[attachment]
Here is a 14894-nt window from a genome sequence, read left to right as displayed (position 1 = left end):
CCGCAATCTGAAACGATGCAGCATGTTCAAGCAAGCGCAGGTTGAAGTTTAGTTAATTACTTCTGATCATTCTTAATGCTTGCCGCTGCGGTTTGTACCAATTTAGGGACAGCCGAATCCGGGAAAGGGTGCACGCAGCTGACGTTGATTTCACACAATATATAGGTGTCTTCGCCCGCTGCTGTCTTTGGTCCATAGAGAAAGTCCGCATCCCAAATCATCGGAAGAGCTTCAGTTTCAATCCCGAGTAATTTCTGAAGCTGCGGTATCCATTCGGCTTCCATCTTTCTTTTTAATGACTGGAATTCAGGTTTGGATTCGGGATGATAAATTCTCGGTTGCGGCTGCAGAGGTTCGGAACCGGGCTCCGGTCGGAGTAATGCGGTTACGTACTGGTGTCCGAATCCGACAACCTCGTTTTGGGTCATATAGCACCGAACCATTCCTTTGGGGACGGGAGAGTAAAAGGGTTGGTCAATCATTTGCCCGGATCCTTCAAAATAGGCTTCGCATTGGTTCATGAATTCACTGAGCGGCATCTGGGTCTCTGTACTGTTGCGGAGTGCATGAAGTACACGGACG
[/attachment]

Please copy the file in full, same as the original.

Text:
Here is a 14894-nt window from a genome sequence, read left to right as displayed (position 1 = left end):
CCGCAATCTGAAACGATGCAGCATGTTCAAGCAAGCGCAGGTTGAAGTTTAGTTAATTACTTCTGATCATTCTTAATGCTTGCCGCTGCGGTTTGTACCAATTTAGGGACAGCCGAATCCGGGAAAGGGTGCACGCAGCTGACGTTGATTTCACACAATATATAGGTGTCTTCGCCCGCTGCTGTCTTTGGTCCATAGAGAAAGTCCGCATCCCAAATCATCGGAAGAGCTTCAGTTTCAATCCCGAGTAATTTCTGAAGCTGCGGTATCCATTCGGCTTCCATCTTTCTTTTTAATGACTGGAATTCAGGTTTGGATTCGGGATGATAAATTCTCGGTTGCGGCTGCAGAGGTTCGGAACCGGGCTCCGGTCGGAGTAATGCGGTTACGTACTGGTGTCCGAATCCGACAACCTCGTTTTGGGTCATATAGCACCGAACCATTCCTTTGGGGACGGGAGAGTAAAAGGGTTGGTCAATCATTTGCCCGGATCCTTCAAAATAGGCTTCGCATTGGTTCATGAATTCACTGAGCGGCATCTGGGTCTCTGTACTGTTGCGGAGTGCATGAAGTACACGGACG